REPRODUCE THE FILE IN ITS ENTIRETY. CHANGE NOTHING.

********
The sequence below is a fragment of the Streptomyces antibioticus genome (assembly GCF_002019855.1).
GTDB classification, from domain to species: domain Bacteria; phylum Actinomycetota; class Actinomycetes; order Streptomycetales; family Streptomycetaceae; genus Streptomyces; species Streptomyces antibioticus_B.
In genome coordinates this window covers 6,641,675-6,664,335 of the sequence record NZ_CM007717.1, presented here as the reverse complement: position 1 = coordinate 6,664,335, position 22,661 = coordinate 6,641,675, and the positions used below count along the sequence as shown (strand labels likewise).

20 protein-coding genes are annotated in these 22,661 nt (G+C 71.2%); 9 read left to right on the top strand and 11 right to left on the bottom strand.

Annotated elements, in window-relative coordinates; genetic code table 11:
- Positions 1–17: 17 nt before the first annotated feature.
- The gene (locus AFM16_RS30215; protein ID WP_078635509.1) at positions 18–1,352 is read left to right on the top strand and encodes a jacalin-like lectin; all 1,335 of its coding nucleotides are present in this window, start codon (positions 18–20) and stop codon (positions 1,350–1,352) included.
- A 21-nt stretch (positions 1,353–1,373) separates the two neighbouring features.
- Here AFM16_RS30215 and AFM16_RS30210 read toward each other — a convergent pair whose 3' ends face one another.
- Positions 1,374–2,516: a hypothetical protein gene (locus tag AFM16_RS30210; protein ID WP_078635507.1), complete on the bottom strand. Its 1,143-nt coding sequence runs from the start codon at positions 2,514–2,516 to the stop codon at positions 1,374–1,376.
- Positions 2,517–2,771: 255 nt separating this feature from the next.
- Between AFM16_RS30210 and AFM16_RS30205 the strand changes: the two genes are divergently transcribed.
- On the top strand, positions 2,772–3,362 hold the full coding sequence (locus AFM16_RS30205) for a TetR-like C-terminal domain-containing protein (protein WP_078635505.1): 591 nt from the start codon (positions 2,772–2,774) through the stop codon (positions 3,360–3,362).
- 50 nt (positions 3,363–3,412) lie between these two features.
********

The sequence below is a fragment of the Streptomyces antibioticus genome (assembly GCF_002019855.1).
GTDB classification, from domain to species: domain Bacteria; phylum Actinomycetota; class Actinomycetes; order Streptomycetales; family Streptomycetaceae; genus Streptomyces; species Streptomyces antibioticus_B.
In genome coordinates this window covers 6,641,675-6,664,335 of the sequence record NZ_CM007717.1, presented here as the reverse complement: position 1 = coordinate 6,664,335, position 22,661 = coordinate 6,641,675, and the positions used below count along the sequence as shown (strand labels likewise).

20 protein-coding genes are annotated in these 22,661 nt (G+C 71.2%); 9 read left to right on the top strand and 11 right to left on the bottom strand.

Annotated elements, in window-relative coordinates; genetic code table 11:
- Positions 1–17: 17 nt before the first annotated feature.
- The gene (locus AFM16_RS30215; protein ID WP_078635509.1) at positions 18–1,352 is read left to right on the top strand and encodes a jacalin-like lectin; all 1,335 of its coding nucleotides are present in this window, start codon (positions 18–20) and stop codon (positions 1,350–1,352) included.
- A 21-nt stretch (positions 1,353–1,373) separates the two neighbouring features.
- Here AFM16_RS30215 and AFM16_RS30210 read toward each other — a convergent pair whose 3' ends face one another.
- Positions 1,374–2,516: a hypothetical protein gene (locus tag AFM16_RS30210; protein ID WP_078635507.1), complete on the bottom strand. Its 1,143-nt coding sequence runs from the start codon at positions 2,514–2,516 to the stop codon at positions 1,374–1,376.
- Positions 2,517–2,771: 255 nt separating this feature from the next.
- Between AFM16_RS30210 and AFM16_RS30205 the strand changes: the two genes are divergently transcribed.
- On the top strand, positions 2,772–3,362 hold the full coding sequence (locus AFM16_RS30205) for a TetR-like C-terminal domain-containing protein (protein WP_078635505.1): 591 nt from the start codon (positions 2,772–2,774) through the stop codon (positions 3,360–3,362).
- 50 nt (positions 3,363–3,412) lie between these two features.